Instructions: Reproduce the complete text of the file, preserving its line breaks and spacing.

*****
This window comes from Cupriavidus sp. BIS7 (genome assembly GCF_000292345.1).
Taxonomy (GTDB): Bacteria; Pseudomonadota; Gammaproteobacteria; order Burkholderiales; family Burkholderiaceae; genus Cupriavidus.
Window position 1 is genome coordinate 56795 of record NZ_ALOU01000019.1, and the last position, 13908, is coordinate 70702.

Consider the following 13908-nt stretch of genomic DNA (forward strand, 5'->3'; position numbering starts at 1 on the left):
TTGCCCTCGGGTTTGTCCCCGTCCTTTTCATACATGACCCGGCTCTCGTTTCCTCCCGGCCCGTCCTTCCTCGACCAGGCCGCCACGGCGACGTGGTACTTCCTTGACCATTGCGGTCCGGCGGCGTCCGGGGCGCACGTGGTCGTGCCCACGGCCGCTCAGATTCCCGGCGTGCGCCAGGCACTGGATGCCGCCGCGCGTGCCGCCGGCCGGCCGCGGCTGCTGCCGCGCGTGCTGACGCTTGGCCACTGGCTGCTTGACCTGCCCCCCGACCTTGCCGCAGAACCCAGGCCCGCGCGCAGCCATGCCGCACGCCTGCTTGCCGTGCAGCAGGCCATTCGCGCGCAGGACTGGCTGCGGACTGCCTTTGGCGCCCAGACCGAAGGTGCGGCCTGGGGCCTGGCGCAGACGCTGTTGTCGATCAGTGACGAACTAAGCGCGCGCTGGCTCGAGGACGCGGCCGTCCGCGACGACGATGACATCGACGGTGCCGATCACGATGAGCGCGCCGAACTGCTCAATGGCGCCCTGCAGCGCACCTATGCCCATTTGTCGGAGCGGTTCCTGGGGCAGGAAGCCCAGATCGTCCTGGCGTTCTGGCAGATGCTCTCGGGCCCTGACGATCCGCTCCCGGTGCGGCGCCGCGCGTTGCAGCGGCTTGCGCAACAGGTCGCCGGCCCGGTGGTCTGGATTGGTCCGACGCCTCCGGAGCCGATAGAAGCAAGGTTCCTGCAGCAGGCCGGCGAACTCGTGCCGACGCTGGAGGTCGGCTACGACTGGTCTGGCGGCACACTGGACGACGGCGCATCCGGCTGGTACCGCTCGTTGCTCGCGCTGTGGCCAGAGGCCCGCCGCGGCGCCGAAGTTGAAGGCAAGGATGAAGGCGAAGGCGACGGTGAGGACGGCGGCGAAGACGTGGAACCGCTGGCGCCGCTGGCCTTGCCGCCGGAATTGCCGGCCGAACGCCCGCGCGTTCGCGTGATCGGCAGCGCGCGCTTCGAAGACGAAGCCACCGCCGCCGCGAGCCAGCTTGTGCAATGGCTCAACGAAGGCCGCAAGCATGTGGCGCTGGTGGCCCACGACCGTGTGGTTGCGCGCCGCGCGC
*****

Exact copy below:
This window comes from Cupriavidus sp. BIS7 (genome assembly GCF_000292345.1).
Taxonomy (GTDB): Bacteria; Pseudomonadota; Gammaproteobacteria; order Burkholderiales; family Burkholderiaceae; genus Cupriavidus.
Window position 1 is genome coordinate 56795 of record NZ_ALOU01000019.1, and the last position, 13908, is coordinate 70702.

Consider the following 13908-nt stretch of genomic DNA (forward strand, 5'->3'; position numbering starts at 1 on the left):
TTGCCCTCGGGTTTGTCCCCGTCCTTTTCATACATGACCCGGCTCTCGTTTCCTCCCGGCCCGTCCTTCCTCGACCAGGCCGCCACGGCGACGTGGTACTTCCTTGACCATTGCGGTCCGGCGGCGTCCGGGGCGCACGTGGTCGTGCCCACGGCCGCTCAGATTCCCGGCGTGCGCCAGGCACTGGATGCCGCCGCGCGTGCCGCCGGCCGGCCGCGGCTGCTGCCGCGCGTGCTGACGCTTGGCCACTGGCTGCTTGACCTGCCCCCCGACCTTGCCGCAGAACCCAGGCCCGCGCGCAGCCATGCCGCACGCCTGCTTGCCGTGCAGCAGGCCATTCGCGCGCAGGACTGGCTGCGGACTGCCTTTGGCGCCCAGACCGAAGGTGCGGCCTGGGGCCTGGCGCAGACGCTGTTGTCGATCAGTGACGAACTAAGCGCGCGCTGGCTCGAGGACGCGGCCGTCCGCGACGACGATGACATCGACGGTGCCGATCACGATGAGCGCGCCGAACTGCTCAATGGCGCCCTGCAGCGCACCTATGCCCATTTGTCGGAGCGGTTCCTGGGGCAGGAAGCCCAGATCGTCCTGGCGTTCTGGCAGATGCTCTCGGGCCCTGACGATCCGCTCCCGGTGCGGCGCCGCGCGTTGCAGCGGCTTGCGCAACAGGTCGCCGGCCCGGTGGTCTGGATTGGTCCGACGCCTCCGGAGCCGATAGAAGCAAGGTTCCTGCAGCAGGCCGGCGAACTCGTGCCGACGCTGGAGGTCGGCTACGACTGGTCTGGCGGCACACTGGACGACGGCGCATCCGGCTGGTACCGCTCGTTGCTCGCGCTGTGGCCAGAGGCCCGCCGCGGCGCCGAAGTTGAAGGCAAGGATGAAGGCGAAGGCGACGGTGAGGACGGCGGCGAAGACGTGGAACCGCTGGCGCCGCTGGCCTTGCCGCCGGAATTGCCGGCCGAACGCCCGCGCGTTCGCGTGATCGGCAGCGCGCGCTTCGAAGACGAAGCCACCGCCGCCGCGAGCCAGCTTGTGCAATGGCTCAACGAAGGCCGCAAGCATGTGGCGCTGGTGGCCCACGACCGTGTGGTTGCGCGCCGCGCGC